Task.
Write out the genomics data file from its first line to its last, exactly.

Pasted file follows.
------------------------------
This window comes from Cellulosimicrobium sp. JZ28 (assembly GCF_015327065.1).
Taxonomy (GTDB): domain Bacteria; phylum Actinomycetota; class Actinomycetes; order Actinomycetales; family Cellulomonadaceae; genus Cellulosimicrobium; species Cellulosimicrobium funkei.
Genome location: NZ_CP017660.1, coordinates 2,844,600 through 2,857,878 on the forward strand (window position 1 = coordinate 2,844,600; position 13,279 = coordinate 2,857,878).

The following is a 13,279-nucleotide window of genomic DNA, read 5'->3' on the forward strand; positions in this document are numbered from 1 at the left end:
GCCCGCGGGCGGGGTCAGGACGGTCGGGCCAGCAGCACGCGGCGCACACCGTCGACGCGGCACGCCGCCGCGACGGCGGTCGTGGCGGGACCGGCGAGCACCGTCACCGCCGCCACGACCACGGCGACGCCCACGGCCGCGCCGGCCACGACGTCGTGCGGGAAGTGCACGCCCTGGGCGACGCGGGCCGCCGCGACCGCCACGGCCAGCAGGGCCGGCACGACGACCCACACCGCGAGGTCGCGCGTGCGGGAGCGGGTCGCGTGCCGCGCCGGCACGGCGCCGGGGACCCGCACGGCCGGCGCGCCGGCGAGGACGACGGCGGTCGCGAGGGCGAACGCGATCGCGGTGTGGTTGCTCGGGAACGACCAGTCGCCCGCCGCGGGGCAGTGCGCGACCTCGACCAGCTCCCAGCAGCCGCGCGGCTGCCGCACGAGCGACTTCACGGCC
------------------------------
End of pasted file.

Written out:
This window comes from Cellulosimicrobium sp. JZ28 (assembly GCF_015327065.1).
Taxonomy (GTDB): domain Bacteria; phylum Actinomycetota; class Actinomycetes; order Actinomycetales; family Cellulomonadaceae; genus Cellulosimicrobium; species Cellulosimicrobium funkei.
Genome location: NZ_CP017660.1, coordinates 2,844,600 through 2,857,878 on the forward strand (window position 1 = coordinate 2,844,600; position 13,279 = coordinate 2,857,878).

The following is a 13,279-nucleotide window of genomic DNA, read 5'->3' on the forward strand; positions in this document are numbered from 1 at the left end:
GCCCGCGGGCGGGGTCAGGACGGTCGGGCCAGCAGCACGCGGCGCACACCGTCGACGCGGCACGCCGCCGCGACGGCGGTCGTGGCGGGACCGGCGAGCACCGTCACCGCCGCCACGACCACGGCGACGCCCACGGCCGCGCCGGCCACGACGTCGTGCGGGAAGTGCACGCCCTGGGCGACGCGGGCCGCCGCGACCGCCACGGCCAGCAGGGCCGGCACGACGACCCACACCGCGAGGTCGCGCGTGCGGGAGCGGGTCGCGTGCCGCGCCGGCACGGCGCCGGGGACCCGCACGGCCGGCGCGCCGGCGAGGACGACGGCGGTCGCGAGGGCGAACGCGATCGCGGTGTGGTTGCTCGGGAACGACCAGTCGCCCGCCGCGGGGCAGTGCGCGACCTCGACCAGCTCCCAGCAGCCGCGCGGCTGCCGCACGAGCGACTTCACGGCC